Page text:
Maybe in a few years I'll be glad, I think as I pack, to be living at ground level and in a smaller, less expensive apartment ‐ climbing stairs is getting harder every year. Behind this catchy claim, I hide my real fears of poverty, old age and illness. The last check‐up had ended on a depressing note; the mammogram had to be repeated to be sure. I tried not to think about what it would be like after the surgery.
I sat on the floor of the nearly empty apartment, massaging my aching knees and taking an occasional sip of cold tea in the slanting, cool light of the October sun as I looked at my boxes. Conscientiously and thoughtfully I have packed everything; the desk, the bookshelves, the boxes are almost all empty. My God, what all has accumulated over the years! With every memento, with every piece of paper, with every letter or postcard, scraps of thoughts fly through my head, reminding me of this or that excursion, of many a beautiful trip, or of friends and lovers from a distant past.
Unconsciously I have worked my way from the present layer by layer into the past. At the very, very bottom ‐ the blond braids I had cut off when I was 16, and my old diary notebooks. With a certain inexplicable shyness, I pick up the old, worn notebooks, flip through them briefly before putting them away. Slowly, inexorably and insistently, the resurrection of the past takes place, slowly images form from a time that already lies over half a century in the past. The war, towards the end of which I was born. The youth I spent in the small town in the foothills of the Alps. The friends and playmates, our adventures and secret games. My father, my beloved father, and my mother. The bravest mother in this world.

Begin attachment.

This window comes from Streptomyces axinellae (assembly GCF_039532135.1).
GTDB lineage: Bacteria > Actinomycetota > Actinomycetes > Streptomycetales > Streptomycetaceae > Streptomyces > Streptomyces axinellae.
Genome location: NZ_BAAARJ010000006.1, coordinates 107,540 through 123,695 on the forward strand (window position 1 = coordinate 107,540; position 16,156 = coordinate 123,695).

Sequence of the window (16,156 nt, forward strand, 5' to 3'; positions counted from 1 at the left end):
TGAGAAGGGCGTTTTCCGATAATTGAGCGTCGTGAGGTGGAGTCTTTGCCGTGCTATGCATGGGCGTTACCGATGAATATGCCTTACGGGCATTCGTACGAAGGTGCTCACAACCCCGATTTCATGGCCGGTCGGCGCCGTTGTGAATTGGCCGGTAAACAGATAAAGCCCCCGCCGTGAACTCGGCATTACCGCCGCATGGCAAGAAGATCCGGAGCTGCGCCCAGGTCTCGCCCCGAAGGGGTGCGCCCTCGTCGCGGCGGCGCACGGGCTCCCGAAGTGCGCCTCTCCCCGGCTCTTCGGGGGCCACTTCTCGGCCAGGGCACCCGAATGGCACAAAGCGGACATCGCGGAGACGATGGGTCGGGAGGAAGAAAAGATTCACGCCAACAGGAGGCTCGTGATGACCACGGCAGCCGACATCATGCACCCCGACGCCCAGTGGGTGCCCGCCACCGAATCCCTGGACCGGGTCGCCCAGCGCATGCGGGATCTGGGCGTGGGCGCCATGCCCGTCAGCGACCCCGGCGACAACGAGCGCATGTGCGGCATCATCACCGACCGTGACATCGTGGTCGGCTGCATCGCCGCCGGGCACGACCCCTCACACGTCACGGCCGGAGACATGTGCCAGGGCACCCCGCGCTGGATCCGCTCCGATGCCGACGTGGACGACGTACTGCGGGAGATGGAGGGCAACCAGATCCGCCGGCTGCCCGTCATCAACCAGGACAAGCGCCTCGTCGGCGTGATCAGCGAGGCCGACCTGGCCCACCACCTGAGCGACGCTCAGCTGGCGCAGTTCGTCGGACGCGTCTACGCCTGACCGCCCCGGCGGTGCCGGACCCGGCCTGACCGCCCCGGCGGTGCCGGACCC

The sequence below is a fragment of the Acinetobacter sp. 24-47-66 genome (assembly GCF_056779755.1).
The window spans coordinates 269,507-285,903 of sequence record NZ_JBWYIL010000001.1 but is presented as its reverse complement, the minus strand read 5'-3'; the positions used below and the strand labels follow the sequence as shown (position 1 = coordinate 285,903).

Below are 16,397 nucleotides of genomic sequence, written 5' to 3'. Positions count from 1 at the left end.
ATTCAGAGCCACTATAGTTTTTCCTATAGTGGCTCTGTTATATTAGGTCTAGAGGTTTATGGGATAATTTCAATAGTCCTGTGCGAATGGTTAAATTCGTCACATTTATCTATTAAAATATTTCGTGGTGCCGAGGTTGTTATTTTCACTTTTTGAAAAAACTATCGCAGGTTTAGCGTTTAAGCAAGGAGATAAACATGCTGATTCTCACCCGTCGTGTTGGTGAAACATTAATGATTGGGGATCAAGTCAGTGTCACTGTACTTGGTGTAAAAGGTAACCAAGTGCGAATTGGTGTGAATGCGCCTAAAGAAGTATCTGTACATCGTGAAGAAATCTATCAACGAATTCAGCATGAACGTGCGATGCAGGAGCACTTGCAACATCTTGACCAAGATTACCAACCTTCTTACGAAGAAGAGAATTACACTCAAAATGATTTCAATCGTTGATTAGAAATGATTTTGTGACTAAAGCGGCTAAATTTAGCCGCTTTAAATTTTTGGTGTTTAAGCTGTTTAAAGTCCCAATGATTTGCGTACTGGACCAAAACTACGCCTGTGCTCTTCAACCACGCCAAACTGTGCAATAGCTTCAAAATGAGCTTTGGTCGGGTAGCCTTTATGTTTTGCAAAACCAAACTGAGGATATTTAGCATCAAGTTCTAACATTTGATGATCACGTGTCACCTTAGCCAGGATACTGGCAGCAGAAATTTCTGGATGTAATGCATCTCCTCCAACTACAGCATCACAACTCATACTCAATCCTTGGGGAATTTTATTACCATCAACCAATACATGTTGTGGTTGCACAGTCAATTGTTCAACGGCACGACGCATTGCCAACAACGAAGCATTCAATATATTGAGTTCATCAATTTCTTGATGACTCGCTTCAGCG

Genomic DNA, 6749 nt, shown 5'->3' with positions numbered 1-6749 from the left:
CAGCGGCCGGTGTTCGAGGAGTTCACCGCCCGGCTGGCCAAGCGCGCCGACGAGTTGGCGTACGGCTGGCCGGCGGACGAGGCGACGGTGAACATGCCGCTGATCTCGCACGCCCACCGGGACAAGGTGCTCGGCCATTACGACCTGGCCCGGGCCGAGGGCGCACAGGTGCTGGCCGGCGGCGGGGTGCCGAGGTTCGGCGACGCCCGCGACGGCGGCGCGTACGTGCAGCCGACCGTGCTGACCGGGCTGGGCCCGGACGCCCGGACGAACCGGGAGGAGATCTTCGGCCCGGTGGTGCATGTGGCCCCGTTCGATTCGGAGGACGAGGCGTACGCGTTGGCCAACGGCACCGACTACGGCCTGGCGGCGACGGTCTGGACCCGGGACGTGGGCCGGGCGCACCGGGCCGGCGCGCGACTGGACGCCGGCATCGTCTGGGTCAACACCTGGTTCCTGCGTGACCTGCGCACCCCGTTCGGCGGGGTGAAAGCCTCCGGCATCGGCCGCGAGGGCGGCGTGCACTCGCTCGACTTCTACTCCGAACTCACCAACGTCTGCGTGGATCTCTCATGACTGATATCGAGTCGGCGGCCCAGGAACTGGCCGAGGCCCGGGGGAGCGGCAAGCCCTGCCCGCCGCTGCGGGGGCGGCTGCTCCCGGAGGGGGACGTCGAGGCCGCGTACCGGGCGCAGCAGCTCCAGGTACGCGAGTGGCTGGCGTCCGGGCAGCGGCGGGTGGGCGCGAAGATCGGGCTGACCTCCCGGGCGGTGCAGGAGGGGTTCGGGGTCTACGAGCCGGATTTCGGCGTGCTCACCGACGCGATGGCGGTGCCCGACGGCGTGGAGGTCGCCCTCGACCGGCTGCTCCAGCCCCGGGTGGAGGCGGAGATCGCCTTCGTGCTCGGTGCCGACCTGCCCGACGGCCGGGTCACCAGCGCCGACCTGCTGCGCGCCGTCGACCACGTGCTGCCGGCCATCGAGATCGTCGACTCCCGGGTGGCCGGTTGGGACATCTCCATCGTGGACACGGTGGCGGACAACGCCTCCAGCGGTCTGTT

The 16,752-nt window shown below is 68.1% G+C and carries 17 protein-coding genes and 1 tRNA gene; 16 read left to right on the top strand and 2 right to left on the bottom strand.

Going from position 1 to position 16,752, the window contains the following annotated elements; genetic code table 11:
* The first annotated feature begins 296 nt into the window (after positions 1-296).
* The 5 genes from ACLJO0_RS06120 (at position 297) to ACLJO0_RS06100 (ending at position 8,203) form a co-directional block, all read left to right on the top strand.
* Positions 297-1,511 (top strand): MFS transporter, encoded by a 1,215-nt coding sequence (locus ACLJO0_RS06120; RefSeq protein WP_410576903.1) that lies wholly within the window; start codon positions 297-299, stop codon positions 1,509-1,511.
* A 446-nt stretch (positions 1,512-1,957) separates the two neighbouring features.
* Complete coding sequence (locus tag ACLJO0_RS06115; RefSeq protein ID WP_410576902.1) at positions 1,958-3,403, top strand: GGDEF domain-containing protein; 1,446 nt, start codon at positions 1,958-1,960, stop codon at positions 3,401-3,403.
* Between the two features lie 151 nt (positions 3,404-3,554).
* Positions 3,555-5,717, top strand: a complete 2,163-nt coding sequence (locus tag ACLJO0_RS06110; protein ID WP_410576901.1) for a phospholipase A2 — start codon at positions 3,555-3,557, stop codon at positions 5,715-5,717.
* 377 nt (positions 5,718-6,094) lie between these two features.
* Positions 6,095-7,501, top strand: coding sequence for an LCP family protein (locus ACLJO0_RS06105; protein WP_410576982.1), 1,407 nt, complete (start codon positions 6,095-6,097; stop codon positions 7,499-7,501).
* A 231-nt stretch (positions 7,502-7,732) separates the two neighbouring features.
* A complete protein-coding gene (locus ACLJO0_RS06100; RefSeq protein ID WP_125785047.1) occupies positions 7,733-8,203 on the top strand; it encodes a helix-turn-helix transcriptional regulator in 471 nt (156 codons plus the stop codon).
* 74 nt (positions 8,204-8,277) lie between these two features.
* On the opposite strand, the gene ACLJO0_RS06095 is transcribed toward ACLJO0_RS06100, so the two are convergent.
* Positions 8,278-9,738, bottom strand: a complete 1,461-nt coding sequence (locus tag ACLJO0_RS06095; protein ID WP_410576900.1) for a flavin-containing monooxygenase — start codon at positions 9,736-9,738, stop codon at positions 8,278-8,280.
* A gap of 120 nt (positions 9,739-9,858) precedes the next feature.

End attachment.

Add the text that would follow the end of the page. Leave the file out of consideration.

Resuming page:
And ‐ the disaster.
I am strangely confused, am unfocused at my work in the library, avoid the old diary notebooks for weeks, and keep pushing the urgent thoughts aside. I have already written enough, everything has already been written once; nevertheless: my story, my very own story, has not yet been written. Not this story.
A walk with my father on the shore of the Chiemsee. At that time, after the end of the terrible war, the long bus ride to Chiemsee was certainly a great luxury, but my father wanted to spend Sunday with me ‐ so I thought at the time, not suspecting that these beautiful Sundays were in fact visiting days after the end of their relationship. In any case, I ran, hopped and dallied along in the sunshine on the lakeside path next to my father and asked him (presumably) holes in the ears, as children just do.
My father grins and scratches the back of his head. That's about it, he says, that's about it, but actually the aunt is only joking. The children get dad and mom, they weren't brought by the stork. But, I insist stubbornly, she said it! He laughs and says that it's just an old children's tale, but when you're older you'll understand everything. Today they tell you that the stork pokes in the frog pond with his long beak until he finds a little baby among all the frogs, then he rises majestically and brings the child in his beak to the mother ‐ and when he puts the child in her lap, it can happen that he pinches her a little with his long, pointed beak. Father laughs and strokes my blond head with his wonderful, warm hand. We are all fished out of the pond in the valley of the frogs by the stork, as children, and only when we have left this valley are we adults.
Suddenly a warm wave full of fond memories of him washes over me, clenching around my heart and making my tears well up, sticking in my throat as an ugly scratchy lump. During the long time we spent together waiting for Mother's return, it took a long time before I began to sense how her love was dying. What did I understand about what he must feel as a war returnee when people in the village called my mother a soldier's sweetheart and a French whore behind closed doors? What did I understand about how desperate she must have been after my birth, when father did not return home after the end of the war and she thought he was dead. What did I understand even then about the ambiguous morality and the people who liked to pretend to be chaste bourgeois, but in truth they acted out their share of horniness and sex at every opportunity....
No, don't say anything now! I write, write with a heavy heart about the time when I was still swimming in the frog pond and the stork fished me out to let me fall rather ungently into the lap of this world. It is a strange mixture of longing, sadness, anger and desire with which I write about my beginnings in the valley of the frogs.